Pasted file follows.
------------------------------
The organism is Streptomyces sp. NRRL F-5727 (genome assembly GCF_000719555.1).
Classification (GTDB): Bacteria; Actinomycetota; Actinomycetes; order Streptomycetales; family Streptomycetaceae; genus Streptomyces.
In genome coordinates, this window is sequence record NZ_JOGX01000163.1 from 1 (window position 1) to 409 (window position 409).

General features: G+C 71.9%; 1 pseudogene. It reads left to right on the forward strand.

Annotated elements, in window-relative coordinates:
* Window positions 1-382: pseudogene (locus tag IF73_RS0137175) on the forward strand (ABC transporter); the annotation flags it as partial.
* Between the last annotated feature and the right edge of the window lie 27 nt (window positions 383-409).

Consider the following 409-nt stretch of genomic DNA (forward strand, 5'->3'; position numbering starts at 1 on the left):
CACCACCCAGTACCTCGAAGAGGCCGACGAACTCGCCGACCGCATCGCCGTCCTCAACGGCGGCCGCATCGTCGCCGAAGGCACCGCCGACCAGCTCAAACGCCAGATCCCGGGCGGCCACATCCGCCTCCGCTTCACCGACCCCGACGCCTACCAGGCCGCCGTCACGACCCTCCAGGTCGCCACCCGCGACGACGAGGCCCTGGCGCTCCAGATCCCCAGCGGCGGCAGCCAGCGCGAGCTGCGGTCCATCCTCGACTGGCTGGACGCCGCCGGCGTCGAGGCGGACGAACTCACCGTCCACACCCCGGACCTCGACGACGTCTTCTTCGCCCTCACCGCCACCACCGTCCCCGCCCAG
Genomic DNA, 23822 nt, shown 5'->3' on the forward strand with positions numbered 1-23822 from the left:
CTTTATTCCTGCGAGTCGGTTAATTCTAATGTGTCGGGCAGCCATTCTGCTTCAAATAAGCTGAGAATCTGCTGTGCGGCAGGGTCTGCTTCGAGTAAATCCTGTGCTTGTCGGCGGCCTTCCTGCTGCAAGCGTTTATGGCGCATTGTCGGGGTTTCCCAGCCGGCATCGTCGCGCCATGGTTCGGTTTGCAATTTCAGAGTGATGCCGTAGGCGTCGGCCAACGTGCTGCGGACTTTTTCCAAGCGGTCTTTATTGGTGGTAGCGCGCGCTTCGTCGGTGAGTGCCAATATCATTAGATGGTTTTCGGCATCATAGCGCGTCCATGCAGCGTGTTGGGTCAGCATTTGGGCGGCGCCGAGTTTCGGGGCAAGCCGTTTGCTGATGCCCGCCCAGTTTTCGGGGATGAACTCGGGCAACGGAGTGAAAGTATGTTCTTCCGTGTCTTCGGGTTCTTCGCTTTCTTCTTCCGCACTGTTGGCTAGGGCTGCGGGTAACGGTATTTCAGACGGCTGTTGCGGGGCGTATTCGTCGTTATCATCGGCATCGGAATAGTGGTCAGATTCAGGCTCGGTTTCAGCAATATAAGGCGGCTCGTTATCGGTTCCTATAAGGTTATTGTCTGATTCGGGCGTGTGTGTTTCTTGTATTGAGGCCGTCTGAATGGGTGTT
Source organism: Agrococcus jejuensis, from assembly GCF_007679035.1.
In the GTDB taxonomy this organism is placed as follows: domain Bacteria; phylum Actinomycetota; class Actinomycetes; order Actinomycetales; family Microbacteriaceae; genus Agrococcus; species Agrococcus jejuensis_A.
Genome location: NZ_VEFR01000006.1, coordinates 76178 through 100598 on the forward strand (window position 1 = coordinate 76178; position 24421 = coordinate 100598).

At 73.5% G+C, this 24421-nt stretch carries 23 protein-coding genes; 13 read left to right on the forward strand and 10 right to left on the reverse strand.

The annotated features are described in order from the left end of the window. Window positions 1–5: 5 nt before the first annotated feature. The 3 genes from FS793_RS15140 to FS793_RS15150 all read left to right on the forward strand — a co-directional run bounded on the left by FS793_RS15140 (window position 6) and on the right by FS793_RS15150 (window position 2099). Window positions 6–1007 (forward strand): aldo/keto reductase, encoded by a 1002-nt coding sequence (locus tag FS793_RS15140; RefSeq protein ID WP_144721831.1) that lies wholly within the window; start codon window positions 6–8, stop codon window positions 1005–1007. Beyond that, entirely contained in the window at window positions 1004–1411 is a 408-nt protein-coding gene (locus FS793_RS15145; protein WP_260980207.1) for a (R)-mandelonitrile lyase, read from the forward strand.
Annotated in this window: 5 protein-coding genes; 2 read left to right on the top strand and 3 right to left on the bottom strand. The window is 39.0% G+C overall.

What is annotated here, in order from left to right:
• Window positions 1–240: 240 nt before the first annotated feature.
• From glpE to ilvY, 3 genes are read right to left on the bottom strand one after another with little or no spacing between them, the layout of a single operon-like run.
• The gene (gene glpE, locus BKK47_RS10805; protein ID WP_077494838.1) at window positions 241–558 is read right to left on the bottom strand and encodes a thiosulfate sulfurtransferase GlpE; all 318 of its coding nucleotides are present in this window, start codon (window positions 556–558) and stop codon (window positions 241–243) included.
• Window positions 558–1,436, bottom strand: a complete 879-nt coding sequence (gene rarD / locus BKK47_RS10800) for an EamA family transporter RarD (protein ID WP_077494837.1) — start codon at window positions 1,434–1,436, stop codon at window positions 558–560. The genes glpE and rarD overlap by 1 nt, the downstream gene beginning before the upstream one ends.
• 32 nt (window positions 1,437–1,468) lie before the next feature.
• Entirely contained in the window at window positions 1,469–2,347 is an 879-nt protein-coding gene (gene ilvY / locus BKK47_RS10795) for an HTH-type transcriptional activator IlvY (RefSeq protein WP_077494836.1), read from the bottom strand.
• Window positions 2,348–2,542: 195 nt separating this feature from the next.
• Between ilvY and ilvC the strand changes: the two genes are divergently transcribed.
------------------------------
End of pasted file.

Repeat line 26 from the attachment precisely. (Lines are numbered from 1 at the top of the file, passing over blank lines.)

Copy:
• Between ilvY and ilvC the strand changes: the two genes are divergently transcribed.